I remember as a child, when I was attending school and slowly into the early stages of college, that I would refer to a shell. This shell acted as a protective barrier, allowing in only so much and the same for letting out. I used to frequently return to my shell and over the years I’ve stepped out of it, supposedly coping fine with no problem whatsoever.
I realise now that this shell was shielding me past the point, where I kept it up for as long as I could, not noticing that after time, it had begun to degrade as it’s presence became forgotten. It was around the same time that I was opening my heart for the very first time to someone and normally I don’t do this often unless I feel it’s safe. But what came after left me wounded.
The problem with opening my heart, was that once the floodgate was opened, it won’t close easily. I learned this the hard way wasting away precious blood, sweat and tears trying to hope whatever had opened it would close it. However it could not be closed and I left myself open and vulnerable to tampering, which led me to trouble I had hoped I would never be a part of.
To this day, my heart is still open but I am rebuilding my shield in hopes that this will mend my heart or otherwise give me the control over the floodgates so that I may feel my heart as a whole and only open it again when I know truly that they’ll give me theirs if mine becomes broken.
That’s enough for today.
Today I’m writing to you, about my childhood throughout to present day adulthood, how my experiences shaped me as a person and how I began to discover my ability as an empath. It is a common myth that autistic people do not empathise however it has been stated in an article that in fact we do – but without proper training or understanding, we either take on too much input or completely block it out. For now, we will begin at the start of my life, then move slowly onto the present day.
Throughout my childhood, I have noticeably been able to feel quite deeply the pain of others, to the point where I found myself in almost physically agony over what they were going – whether or not we had spoken, crossed eyes for a brief moment or just seen one and another in the street as passers-by. As I was growing up, I noticed – better said, one of my teachers at the time noticed my ability to notice her shift in mood – albeit small changes, I still noticed and it perplexed her as much as it did me at the time. I never truly at that time understood as it was shaken off as over-analysis due to my autism but still the memory of this event fascinates me.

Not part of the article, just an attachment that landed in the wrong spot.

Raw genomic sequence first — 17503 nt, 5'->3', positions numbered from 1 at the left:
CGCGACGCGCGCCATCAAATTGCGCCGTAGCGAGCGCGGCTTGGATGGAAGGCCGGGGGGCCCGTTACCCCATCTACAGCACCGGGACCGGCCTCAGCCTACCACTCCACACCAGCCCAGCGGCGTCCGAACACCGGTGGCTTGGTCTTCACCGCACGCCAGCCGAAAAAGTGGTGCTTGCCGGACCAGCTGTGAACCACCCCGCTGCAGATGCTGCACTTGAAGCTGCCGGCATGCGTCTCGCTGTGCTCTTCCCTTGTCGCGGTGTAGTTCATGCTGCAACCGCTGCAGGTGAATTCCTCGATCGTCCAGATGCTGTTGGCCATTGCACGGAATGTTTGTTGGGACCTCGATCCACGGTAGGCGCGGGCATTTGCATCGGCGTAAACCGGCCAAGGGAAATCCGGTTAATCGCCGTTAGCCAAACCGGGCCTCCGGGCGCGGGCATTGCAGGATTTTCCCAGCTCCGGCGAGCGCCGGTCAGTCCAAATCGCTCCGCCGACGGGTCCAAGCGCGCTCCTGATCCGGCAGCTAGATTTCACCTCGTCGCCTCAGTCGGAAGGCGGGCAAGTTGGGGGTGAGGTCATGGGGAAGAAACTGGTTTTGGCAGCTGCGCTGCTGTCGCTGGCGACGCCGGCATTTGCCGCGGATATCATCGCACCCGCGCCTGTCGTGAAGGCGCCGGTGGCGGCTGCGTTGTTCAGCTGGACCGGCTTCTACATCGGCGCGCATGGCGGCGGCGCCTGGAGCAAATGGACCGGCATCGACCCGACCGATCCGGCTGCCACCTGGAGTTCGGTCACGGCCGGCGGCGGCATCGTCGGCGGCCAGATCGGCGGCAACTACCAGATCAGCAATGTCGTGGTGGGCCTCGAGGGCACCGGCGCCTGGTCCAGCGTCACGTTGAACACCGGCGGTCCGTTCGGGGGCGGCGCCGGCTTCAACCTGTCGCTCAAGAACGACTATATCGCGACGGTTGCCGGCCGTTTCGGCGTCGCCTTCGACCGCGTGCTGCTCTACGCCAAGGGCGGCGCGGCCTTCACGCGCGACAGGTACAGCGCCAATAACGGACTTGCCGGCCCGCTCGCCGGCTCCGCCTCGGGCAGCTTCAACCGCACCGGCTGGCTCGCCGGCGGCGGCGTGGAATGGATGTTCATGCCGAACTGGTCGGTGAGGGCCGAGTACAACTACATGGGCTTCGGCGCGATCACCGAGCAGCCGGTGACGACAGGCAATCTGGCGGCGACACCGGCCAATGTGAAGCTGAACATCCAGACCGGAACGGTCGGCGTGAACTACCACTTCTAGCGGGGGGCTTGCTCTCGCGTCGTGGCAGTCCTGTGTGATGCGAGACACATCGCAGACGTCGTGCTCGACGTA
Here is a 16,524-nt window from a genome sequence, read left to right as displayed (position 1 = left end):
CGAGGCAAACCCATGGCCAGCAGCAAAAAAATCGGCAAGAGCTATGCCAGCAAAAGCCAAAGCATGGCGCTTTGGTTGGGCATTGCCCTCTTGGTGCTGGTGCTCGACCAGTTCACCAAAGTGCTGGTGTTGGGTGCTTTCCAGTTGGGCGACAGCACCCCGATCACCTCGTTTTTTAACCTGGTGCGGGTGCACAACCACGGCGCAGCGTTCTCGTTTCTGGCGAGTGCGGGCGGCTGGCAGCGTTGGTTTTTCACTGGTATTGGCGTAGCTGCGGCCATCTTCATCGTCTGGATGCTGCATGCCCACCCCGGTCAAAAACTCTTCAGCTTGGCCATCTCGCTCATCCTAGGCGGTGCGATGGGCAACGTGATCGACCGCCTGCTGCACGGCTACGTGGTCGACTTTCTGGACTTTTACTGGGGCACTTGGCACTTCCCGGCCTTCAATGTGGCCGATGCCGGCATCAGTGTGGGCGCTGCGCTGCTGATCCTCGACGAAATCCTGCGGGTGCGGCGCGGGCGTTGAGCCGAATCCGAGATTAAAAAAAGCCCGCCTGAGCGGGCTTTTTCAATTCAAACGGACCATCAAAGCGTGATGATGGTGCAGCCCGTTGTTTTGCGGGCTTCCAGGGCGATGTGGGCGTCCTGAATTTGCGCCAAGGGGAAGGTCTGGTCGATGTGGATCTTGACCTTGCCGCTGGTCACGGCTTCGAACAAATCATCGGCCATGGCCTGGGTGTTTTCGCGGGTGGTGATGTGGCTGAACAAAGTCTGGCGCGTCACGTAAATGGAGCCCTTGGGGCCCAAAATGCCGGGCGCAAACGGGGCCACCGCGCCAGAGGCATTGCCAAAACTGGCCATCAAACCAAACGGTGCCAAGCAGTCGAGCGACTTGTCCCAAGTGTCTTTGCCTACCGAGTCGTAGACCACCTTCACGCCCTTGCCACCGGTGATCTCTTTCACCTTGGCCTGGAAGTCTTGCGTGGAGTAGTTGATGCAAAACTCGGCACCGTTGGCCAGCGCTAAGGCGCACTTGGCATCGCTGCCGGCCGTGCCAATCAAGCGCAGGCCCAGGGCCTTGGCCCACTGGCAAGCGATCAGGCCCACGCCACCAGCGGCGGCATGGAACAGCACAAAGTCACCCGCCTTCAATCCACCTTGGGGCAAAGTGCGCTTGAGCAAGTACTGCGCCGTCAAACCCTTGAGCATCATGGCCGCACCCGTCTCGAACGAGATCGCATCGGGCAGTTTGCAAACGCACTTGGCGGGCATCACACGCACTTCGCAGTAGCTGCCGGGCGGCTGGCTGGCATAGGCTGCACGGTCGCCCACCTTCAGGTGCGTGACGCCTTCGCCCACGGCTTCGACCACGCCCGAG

As I moved on into my more adolescent years, I began to notice that some of these feelings were clinging to me and within a short space of about a year’s time, they clung to me like glue – indistinguishable from my own, even in the brightest of lights, I could not make out how then I truly felt. I was diagnosed not much later with depression and it was to many people’s dismay that this had happened. I was always known as smiler – I may feel like the world is falling in on me but I still smile, put on a happy face and sometimes, it’s genuinely how I feel. It was very surprising at the time that I had been diagnosed with this condition and many times I tried to shrug it off.
For just about the year prior, I had managed to relieve myself of the anxiety – what I had noted at the time, albeit fairly late in the process, is the trigger. I had noted that my previous relations and my ties to those previous memories had left me open for attack. In order to relieve myself, I wrote poems endlessly until I tired myself out and burned out the fire that once was my driving force at the time for writing. I still continue to write to this day but what I wrote about then is dead and buried where it should be.
Following this, I took up a degree in Photography of which to my unfortunate demise had lead me back into depression once more, as I was not enjoying my studies, my classes and so I changed courses. I enrolled late Autumn into Contemporary Arts, where I could freely escape my own mind. Over the course of these three years, I developed my writing style to use as relief when I felt the need to write and used other art forms when I felt the same need. At the end of my three years, I had developed a system for relief, turning poetry into music and that into compositions far beyond its original – this offered me peace, knowing that the feelings buried within these were torn like old photographs and then burned into ashes.
Where I am at now, is delving into my mind again after losing my grip on where I wanted my direction in life to take me, so for now, I am going with the flow and resuming the use of my previous system in order to find relief. I am currently researching techniques to enhance my abilities as an empath and to ensure that in future years I am safe but not isolated within my mind, feelings and emotions.